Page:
Coach laughed. “Knowing Jac, it’s probably not.” He shook his head and popped the sunglasses back on. Tucker smiled in agreement.
“So you don’t know anything about her having plans to come home?”
“Nope,” Coach said. “If anyone knows anything about Jac’s plans, it’s Bear.”
“I figured,” Tucker said. “I’m headed there next.”
“Tell my wife I said hello and thanks to the storm, I’ll be home for dinner tonight.”
Coach picked up his whistle and resumed barking orders to his players as Tucker crossed the field and returned to his car.
Unlike the wide curve of Crab Island’s northernmost end, the southern tip of its elongated wedge shape sliced into the Atlantic with a sharp point of white sand.
Tucked right into the apex of that point – miles from town (and all other signs of life) – The Pink Mermaid Motel mimicked the angles of the narrowing coastline with two stories of ten rooms each, stacked and folded into a V-shape pointing southward. All twenty doors faced the kidney-shaped pool at the center of the motel’s asphalt parking lot.
Painted an appropriate shade of magenta and topped with a collection of bright, teal shingles, the motel was considered an eyesore by some folks and an art installation by others, but it was a Crab Island landmark to all.
With a wide turn of the wheel, Tucker swung his cruiser under the old motel’s arched carport and slipped out of the driver’s seat. Sweat instantly began to drip in uncomfortable places beneath Tucker’s uniform. He adjusted his heavy utility belt, and approached the motel’s glistening turquoise pool.
Stepping through the waist-high gate and onto the blistered yellow pool deck, Tucker was glad to see the Mermaid’s residents and staff were preparing for the coming storm. An assortment of patio furniture was submerged in the pool, where the hurricane’s winds wouldn’t be able to turn the tables and chairs into flying projectiles.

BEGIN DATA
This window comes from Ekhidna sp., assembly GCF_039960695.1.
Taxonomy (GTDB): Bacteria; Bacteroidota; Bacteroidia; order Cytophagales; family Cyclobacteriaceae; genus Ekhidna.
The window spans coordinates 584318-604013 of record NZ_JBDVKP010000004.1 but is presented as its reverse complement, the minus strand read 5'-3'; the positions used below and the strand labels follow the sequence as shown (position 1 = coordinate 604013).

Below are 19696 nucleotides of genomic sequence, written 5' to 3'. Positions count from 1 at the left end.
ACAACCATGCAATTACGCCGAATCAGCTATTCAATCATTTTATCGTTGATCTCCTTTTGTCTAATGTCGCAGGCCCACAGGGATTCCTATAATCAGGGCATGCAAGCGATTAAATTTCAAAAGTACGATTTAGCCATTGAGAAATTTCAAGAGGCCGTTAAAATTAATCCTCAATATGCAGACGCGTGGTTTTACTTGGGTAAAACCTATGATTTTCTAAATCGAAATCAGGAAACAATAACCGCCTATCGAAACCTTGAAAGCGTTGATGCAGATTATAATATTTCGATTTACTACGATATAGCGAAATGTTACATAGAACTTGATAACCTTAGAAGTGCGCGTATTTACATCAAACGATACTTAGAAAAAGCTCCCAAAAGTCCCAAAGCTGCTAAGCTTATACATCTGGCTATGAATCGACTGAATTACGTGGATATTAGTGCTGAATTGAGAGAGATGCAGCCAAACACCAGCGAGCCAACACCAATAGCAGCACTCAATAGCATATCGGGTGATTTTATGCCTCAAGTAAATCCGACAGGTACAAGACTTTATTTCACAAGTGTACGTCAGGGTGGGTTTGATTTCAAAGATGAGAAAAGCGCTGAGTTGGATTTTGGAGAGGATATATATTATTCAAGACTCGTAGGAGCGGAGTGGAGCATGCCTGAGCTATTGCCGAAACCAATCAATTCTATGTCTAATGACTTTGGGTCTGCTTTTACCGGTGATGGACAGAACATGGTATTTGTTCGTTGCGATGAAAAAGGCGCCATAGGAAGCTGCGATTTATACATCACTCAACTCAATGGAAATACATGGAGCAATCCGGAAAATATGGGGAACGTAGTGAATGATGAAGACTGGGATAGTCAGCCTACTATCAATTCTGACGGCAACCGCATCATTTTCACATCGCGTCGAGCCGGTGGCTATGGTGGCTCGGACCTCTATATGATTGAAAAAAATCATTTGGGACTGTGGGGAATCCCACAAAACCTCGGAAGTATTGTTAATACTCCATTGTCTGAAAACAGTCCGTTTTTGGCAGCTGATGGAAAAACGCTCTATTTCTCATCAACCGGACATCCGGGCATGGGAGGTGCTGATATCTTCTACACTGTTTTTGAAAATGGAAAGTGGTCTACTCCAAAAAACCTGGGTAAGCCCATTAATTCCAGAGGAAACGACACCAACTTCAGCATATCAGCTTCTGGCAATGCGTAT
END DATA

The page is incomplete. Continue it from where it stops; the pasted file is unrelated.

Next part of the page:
Tucker crossed the open deck and cautiously approached a fire-wielding figure in the far corner. Clad in sneakers, bib overalls, and a welding helmet, Bear looked like anything but a fifty-seven year-old grandmother. Tucker watched (at a safe distance) as she used her kitchen torch to meld colorful aluminum half-circles to her latest creation. After completing a full row of new additions, Bear took a step back and lifted her helmet visor to evaluate her work.
“Hey Mama Bear,” Tucker said.
Startled, Hannah Dawson swung around with the lit torch pointed toward her surprise visitor. When she saw Tucker’s familiar face, she lowered her weapon with a chuckle.
“Hey boy! Get over here!” She called in her Alabama accent, setting the torch down beside her newest art project.
Tucker approached her with a wide smile and accepted a hug from the closest thing to a mother he ever had (by far).